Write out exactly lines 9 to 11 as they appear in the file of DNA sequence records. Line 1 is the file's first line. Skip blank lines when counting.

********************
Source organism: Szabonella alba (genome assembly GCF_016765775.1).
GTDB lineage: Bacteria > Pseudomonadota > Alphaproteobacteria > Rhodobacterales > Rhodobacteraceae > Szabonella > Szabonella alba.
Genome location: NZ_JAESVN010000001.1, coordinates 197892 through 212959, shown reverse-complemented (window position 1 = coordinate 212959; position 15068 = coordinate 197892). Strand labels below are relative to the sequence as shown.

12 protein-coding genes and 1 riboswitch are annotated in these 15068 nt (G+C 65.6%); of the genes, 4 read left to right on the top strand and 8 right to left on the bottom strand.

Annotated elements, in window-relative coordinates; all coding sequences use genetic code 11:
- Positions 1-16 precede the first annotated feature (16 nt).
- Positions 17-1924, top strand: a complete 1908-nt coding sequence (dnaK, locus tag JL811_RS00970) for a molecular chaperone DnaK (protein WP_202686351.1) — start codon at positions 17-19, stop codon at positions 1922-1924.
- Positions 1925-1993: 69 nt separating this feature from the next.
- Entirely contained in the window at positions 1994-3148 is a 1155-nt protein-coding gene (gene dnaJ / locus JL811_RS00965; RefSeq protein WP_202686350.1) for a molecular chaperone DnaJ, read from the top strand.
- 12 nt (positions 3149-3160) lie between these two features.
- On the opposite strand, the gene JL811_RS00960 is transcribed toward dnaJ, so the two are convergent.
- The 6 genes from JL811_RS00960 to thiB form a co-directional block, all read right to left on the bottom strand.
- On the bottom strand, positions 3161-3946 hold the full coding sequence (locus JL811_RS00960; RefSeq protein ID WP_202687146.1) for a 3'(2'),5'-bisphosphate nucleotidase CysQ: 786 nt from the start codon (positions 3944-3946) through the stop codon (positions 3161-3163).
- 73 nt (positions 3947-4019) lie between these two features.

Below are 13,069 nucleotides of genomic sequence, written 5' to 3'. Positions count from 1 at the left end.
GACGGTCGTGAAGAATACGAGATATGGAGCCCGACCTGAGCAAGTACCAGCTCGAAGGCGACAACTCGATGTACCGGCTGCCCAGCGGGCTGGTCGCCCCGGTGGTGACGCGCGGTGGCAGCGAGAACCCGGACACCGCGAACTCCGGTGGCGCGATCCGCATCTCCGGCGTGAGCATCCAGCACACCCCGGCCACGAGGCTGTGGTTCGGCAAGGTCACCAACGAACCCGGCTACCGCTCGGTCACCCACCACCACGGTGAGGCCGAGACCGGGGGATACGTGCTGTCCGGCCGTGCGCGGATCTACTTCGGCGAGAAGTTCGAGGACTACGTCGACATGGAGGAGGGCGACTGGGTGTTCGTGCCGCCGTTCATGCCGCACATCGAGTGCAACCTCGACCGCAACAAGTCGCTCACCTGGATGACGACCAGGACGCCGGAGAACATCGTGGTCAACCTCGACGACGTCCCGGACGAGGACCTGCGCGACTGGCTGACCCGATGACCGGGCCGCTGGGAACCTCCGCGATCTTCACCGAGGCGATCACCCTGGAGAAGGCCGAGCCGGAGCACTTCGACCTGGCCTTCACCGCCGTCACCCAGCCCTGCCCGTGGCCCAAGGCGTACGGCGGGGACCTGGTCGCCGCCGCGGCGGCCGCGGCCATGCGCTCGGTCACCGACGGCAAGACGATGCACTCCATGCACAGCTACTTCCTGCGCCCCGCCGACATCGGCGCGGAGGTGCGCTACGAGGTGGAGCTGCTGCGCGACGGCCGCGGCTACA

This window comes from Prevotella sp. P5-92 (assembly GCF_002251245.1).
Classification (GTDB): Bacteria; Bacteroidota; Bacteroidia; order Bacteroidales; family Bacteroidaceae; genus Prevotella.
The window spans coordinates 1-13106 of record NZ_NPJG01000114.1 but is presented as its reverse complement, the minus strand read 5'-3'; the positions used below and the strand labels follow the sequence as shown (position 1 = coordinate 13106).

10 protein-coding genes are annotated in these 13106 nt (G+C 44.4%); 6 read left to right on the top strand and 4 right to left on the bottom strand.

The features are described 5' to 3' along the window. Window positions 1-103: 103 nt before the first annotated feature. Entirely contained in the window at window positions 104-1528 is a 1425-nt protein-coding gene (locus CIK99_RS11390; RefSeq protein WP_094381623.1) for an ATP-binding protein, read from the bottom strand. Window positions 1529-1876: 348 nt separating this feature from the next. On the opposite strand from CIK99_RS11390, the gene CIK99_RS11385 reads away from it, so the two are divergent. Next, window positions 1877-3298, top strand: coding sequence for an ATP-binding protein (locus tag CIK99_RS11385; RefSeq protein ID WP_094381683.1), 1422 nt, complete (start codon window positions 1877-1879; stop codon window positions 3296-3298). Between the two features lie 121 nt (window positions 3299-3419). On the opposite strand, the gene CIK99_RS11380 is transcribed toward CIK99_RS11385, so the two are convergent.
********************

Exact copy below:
- Entirely contained in the window at positions 1994-3148 is a 1155-nt protein-coding gene (gene dnaJ / locus JL811_RS00965; RefSeq protein WP_202686350.1) for a molecular chaperone DnaJ, read from the top strand.
- 12 nt (positions 3149-3160) lie between these two features.
- On the opposite strand, the gene JL811_RS00960 is transcribed toward dnaJ, so the two are convergent.